Morgan Gray 04:56
Bryan Colangelo was a general manager for a professional NBA team and through some amazing investigative journalism by “The Ringer”, it was discovered that Bryan Colangelo, who has an official Twitter Bryan Colangelo account, also was discovered to have created some fake or burner accounts where he was giving his true opinions on players and transactions that were happening, with his team specifically and all over the NBA, that came to light and he subsequently lost his job once those things came out.
Boni Wagner-Stafford 05:35
And for those that don’t know who Bryan Colangelo is, tell us a little bit about that. And we first became aware of Brian Colangelo – that is you and I – when he had a role with the Toronto Raptors, yes?
Morgan Gray 05:48
Yeah, he’s been a … His father is hugely famous. I forget his father’s first name. But another Colangelo: has been instrumental in the development of the NBA and is heavily involved with USA basketball. And Bryan Colangelo was something of a lifer in the NBA and he was famous in Toronto for having the largest Italian – thickest collars we’ve ever seen on a dress shirt.
Boni Wagner-Stafford 06:20
Rivaling even Don Cherry’s.
Morgan Gray 06:22
Boni Wagner-Stafford 06:24
So what was it about these burner accounts that got Colangelo in trouble? Was it the fact that they were burner accounts? Or specifically, what was the issue?
Morgan Gray 06:36
I think the issue was specifically, he was saying disparaging things about players that he had under contract with his team. And I think specifically for the NBA, the reason why this is so troublesome is for contract negotiations and player value. So he was saying things about players on his team from these burner accounts, questioning their work ethic and things like that, which would be incredibly harmful for the player in future negotiations. And of course, all the NBA players have paid representation. So the things that general managers say and do that are public facing, generally are pretty buttoned up. Because similar to politics, there are far-reaching consequences for the things that they say in terms of how their players feel about them, contract values of players and that type of thing.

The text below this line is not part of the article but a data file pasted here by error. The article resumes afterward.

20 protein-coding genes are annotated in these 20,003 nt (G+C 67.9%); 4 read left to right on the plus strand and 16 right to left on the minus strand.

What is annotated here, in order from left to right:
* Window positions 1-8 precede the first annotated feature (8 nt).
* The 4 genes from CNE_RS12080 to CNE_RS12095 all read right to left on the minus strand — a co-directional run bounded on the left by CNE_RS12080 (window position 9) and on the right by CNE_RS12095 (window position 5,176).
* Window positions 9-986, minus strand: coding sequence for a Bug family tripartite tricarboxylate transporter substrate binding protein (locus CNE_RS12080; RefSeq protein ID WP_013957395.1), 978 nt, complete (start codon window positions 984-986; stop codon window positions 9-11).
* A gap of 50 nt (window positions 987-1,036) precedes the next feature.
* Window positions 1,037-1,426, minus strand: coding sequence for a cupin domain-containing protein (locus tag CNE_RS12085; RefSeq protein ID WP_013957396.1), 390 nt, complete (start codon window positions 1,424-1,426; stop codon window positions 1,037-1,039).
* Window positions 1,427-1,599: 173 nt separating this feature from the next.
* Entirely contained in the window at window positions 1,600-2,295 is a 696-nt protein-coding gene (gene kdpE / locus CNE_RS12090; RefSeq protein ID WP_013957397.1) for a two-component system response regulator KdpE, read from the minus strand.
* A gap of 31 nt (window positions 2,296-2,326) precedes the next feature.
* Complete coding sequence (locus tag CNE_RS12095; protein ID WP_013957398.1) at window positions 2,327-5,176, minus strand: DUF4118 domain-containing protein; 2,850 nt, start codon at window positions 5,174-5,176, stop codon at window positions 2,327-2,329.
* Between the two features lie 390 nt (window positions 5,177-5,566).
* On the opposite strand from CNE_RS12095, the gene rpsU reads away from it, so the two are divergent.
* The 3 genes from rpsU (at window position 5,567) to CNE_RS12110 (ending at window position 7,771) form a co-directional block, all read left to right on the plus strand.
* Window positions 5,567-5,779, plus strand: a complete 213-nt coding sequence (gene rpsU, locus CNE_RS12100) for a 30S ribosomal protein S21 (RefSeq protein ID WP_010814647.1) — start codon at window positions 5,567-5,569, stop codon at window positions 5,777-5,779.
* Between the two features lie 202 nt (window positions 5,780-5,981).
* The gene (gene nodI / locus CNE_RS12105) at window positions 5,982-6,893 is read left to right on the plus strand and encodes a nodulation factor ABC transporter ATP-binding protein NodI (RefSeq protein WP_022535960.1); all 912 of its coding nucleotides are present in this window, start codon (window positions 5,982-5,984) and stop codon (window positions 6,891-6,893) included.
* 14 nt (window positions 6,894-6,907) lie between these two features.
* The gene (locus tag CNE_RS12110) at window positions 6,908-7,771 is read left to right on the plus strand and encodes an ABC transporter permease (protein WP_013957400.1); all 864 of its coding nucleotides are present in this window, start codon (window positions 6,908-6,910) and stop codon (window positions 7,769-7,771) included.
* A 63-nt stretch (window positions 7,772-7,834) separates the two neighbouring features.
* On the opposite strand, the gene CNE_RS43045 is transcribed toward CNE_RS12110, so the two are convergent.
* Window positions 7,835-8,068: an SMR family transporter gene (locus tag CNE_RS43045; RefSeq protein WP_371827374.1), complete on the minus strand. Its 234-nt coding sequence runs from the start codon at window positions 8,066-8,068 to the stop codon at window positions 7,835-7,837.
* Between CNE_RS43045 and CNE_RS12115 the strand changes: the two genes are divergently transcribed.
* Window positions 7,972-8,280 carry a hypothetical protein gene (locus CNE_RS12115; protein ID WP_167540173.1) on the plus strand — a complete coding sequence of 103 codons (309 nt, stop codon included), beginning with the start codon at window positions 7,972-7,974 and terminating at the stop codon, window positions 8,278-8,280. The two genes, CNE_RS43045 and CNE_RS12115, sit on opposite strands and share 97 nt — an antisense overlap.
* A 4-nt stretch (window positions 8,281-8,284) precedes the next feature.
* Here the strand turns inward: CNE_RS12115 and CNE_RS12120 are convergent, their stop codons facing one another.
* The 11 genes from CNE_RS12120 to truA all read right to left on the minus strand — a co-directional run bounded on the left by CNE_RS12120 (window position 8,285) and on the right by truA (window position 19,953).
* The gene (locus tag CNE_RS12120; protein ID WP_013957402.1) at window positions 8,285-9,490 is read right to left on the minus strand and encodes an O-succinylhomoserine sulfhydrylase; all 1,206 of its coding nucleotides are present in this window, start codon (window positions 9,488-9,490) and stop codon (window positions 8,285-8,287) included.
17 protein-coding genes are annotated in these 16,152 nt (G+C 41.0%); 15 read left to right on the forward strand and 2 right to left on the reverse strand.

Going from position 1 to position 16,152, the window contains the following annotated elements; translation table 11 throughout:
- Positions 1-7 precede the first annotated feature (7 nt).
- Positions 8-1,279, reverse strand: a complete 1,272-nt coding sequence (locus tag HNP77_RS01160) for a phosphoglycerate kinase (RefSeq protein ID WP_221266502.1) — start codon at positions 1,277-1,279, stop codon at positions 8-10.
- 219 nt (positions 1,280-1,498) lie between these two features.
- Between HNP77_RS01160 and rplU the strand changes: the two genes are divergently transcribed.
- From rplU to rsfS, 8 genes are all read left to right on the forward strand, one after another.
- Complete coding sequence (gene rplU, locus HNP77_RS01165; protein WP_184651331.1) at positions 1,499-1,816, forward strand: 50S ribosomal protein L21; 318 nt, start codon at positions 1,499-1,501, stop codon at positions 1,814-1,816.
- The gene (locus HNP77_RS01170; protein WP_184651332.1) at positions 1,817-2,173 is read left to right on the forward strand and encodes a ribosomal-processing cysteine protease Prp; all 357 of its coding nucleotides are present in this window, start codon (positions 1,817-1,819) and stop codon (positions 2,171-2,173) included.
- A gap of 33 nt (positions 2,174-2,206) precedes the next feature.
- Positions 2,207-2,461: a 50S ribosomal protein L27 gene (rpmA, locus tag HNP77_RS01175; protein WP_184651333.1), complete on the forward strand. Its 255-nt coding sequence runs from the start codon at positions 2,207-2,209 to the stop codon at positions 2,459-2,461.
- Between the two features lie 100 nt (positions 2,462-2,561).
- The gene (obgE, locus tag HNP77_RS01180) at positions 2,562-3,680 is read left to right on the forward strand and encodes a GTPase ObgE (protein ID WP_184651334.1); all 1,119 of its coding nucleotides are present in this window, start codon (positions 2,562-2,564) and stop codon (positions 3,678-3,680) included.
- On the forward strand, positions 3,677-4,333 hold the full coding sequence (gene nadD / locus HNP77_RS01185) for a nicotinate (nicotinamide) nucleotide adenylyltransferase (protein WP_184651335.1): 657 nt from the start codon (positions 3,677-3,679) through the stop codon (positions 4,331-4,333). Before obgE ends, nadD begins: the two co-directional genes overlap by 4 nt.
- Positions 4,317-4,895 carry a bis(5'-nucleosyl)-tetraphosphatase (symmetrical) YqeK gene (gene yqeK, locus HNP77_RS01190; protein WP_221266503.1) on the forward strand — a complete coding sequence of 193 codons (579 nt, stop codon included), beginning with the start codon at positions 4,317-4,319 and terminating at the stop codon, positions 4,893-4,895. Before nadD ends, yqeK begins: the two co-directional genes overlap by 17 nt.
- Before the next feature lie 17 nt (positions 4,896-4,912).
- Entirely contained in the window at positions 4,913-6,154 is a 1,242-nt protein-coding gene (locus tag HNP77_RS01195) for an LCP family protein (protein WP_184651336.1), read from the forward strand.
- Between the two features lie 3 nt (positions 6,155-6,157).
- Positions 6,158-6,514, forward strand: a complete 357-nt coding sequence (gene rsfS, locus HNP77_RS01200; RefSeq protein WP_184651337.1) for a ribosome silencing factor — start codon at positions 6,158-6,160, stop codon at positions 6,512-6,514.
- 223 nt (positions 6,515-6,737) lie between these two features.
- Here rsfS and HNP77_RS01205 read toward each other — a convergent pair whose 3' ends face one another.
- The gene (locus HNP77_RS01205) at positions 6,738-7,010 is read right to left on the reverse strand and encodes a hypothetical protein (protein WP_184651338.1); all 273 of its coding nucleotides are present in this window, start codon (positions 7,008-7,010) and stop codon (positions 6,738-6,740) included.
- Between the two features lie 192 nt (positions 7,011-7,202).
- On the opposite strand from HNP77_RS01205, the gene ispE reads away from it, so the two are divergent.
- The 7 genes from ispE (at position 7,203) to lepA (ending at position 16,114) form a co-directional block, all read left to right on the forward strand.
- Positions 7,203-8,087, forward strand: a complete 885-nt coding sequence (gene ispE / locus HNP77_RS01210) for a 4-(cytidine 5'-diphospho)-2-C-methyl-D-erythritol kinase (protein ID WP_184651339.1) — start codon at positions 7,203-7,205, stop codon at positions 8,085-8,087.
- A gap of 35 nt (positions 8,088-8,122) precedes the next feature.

Boni Wagner-Stafford 07:40
Yeah. So in the world of an author, this – you know, the ramifications of what they say on social media may have broader consequences – or not broader but larger consequences for them if they are employed by someone else. And if the subject matter of your book – or books – and your opinions as an author vary in a significant way from your employer. So that is one scenario. Then we also have indie authors who are totally self employed and they don’t necessarily have that conflict with a different employer. But I think things still – things can still happen if you’re not careful about what you say. Now we took to social media just before – and a couple of days before we’re recording this podcast. And we were asking if people had suggestions about what authors need to think about when they’re going to post on social media, both from an authenticity perspective. One of the things from the @InsideYourHead account on Twitter, the comment was, “Social media needs to be genuinely social. You don’t want to have endless ‘Buy my book’ posts that are a total turnoff and lead to unfollows.” And that’s true. We still, of course, do want to talk about the book and raise awareness about the book. But I think that engagement piece is important to remember. But you need to be careful. So an engagement in this environment – and I’m going to lead you, Morgan, into the next story – the engagement notion in social media, which has become increasingly polarized over the last several years, can be a bit of a minefield. If you want to engage with people of like-minded views, that’s one thing but again, that can get you in trouble. And I was drawn recently – and Morgan, you and I talked about the story of Eric Coomer. And it’s a bit of a dramatic story. But tell us about that one and what you learned there.
Let’s pause for a moment for a message from our sponsor.
Morgan Gray 10:51